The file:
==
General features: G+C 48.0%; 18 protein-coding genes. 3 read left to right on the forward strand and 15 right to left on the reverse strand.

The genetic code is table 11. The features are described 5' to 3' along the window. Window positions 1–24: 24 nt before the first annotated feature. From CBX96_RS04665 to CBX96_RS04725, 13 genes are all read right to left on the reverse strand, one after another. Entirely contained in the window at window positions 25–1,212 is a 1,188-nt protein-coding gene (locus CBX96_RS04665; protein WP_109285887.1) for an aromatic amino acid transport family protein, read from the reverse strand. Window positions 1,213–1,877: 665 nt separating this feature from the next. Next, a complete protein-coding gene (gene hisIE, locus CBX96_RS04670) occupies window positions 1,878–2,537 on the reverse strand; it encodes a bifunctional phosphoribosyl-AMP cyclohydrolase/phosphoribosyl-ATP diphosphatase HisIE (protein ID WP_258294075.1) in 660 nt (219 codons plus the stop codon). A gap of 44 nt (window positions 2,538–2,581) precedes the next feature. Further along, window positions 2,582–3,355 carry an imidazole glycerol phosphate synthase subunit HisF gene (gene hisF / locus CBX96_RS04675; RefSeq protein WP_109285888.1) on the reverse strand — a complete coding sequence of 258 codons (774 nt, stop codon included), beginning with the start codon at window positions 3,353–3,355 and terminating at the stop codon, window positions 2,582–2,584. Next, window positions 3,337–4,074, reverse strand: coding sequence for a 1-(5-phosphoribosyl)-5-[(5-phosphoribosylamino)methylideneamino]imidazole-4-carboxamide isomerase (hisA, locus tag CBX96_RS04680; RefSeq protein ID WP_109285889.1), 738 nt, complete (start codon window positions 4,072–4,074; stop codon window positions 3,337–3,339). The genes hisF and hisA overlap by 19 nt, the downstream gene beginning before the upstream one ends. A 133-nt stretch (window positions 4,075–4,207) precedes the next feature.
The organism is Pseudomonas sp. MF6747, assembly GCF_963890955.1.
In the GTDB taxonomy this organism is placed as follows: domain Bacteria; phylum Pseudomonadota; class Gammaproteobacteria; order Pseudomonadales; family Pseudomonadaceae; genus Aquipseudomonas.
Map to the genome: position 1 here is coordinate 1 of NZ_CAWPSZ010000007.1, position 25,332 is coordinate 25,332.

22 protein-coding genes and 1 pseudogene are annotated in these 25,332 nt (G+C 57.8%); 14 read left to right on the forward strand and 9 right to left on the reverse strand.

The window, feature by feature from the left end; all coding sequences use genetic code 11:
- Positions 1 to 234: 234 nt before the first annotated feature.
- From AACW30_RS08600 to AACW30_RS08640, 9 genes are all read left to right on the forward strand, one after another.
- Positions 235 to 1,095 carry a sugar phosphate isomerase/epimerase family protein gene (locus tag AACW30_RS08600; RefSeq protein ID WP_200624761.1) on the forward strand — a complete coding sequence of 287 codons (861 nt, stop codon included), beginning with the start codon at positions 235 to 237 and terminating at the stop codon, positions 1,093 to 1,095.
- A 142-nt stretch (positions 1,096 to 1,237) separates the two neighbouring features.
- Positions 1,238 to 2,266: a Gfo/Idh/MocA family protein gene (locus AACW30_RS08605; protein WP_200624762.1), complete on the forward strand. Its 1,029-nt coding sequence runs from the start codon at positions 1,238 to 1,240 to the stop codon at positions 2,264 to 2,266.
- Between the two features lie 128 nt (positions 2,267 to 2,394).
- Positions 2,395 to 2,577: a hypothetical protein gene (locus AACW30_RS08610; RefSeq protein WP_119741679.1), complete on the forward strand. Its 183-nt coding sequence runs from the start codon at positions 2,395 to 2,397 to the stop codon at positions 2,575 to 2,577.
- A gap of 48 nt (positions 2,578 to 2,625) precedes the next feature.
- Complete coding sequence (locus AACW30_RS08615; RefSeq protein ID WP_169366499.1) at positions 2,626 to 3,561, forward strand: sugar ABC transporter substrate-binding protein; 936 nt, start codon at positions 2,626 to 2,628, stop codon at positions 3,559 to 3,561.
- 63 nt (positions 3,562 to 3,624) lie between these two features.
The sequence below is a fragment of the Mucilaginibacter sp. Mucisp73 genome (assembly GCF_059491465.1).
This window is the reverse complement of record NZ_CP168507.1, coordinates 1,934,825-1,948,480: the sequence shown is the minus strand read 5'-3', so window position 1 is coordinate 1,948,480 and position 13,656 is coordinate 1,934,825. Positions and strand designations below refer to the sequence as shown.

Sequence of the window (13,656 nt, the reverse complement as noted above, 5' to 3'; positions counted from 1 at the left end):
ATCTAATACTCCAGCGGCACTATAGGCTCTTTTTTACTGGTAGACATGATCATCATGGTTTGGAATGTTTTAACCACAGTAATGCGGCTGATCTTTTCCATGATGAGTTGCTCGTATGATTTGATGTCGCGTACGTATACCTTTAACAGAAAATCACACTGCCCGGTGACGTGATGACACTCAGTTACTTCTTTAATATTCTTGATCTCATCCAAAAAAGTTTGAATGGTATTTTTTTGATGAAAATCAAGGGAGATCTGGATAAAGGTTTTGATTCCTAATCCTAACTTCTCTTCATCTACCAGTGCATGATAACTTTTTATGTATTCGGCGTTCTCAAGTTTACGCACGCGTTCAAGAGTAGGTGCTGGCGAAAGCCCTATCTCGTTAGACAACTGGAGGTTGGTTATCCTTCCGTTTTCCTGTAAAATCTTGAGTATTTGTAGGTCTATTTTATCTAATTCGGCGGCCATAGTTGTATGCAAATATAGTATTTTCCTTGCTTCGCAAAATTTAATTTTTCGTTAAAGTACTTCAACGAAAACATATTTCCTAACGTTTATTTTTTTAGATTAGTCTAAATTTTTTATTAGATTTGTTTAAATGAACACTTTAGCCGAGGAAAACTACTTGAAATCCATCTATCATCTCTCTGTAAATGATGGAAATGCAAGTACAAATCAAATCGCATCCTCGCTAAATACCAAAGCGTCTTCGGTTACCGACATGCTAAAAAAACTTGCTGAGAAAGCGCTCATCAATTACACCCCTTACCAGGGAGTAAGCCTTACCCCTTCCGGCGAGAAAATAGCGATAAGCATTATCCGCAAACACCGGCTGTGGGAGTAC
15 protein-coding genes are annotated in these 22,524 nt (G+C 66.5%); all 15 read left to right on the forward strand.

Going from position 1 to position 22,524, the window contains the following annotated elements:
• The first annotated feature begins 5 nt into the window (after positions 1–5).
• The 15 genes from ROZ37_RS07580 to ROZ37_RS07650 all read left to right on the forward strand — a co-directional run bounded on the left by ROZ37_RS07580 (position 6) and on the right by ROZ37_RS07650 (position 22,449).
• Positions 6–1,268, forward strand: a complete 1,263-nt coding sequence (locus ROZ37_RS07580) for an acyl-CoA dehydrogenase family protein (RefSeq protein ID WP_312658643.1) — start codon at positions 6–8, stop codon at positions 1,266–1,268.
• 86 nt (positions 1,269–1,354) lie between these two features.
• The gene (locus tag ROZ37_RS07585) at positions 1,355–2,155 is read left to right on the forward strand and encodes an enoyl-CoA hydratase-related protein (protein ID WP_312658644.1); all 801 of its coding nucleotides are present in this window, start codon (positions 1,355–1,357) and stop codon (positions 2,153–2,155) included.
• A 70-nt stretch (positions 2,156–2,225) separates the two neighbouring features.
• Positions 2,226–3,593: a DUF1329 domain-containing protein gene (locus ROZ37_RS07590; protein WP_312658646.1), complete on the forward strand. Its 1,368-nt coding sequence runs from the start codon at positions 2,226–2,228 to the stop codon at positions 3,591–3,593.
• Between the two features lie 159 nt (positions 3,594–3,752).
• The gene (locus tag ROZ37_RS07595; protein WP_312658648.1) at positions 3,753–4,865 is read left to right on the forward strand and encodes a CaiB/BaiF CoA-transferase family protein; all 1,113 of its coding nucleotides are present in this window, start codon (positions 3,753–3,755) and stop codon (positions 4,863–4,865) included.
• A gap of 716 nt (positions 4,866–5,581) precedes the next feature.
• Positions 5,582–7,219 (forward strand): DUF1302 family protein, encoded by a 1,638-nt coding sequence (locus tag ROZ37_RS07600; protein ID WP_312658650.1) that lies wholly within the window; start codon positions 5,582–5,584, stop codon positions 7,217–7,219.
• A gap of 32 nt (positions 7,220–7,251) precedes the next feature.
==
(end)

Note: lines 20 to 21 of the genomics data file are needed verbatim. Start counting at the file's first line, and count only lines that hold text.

Sequence of the window (13,656 nt, the reverse complement as noted above, 5' to 3'; positions counted from 1 at the left end):
ATCTAATACTCCAGCGGCACTATAGGCTCTTTTTTACTGGTAGACATGATCATCATGGTTTGGAATGTTTTAACCACAGTAATGCGGCTGATCTTTTCCATGATGAGTTGCTCGTATGATTTGATGTCGCGTACGTATACCTTTAACAGAAAATCACACTGCCCGGTGACGTGATGACACTCAGTTACTTCTTTAATATTCTTGATCTCATCCAAAAAAGTTTGAATGGTATTTTTTTGATGAAAATCAAGGGAGATCTGGATAAAGGTTTTGATTCCTAATCCTAACTTCTCTTCATCTACCAGTGCATGATAACTTTTTATGTATTCGGCGTTCTCAAGTTTACGCACGCGTTCAAGAGTAGGTGCTGGCGAAAGCCCTATCTCGTTAGACAACTGGAGGTTGGTTATCCTTCCGTTTTCCTGTAAAATCTTGAGTATTTGTAGGTCTATTTTATCTAATTCGGCGGCCATAGTTGTATGCAAATATAGTATTTTCCTTGCTTCGCAAAATTTAATTTTTCGTTAAAGTACTTCAACGAAAACATATTTCCTAACGTTTATTTTTTTAGATTAGTCTAAATTTTTTATTAGATTTGTTTAAATGAACACTTTAGCCGAGGAAAACTACTTGAAATCCATCTATCATCTCTCTGTAAATGATGGAAATGCAAGTACAAATCAAATCGCATCCTCGCTAAATACCAAAGCGTCTTCGGTTACCGACATGCTAAAAAAACTTGCTGAGAAAGCGCTCATCAATTACACCCCTTACCAGGGAGTAAGCCTTACCCCTTCCGGCGAGAAAATAGCGATAAGCATTATCCGCAAACACCGGCTGTGGGAGTAC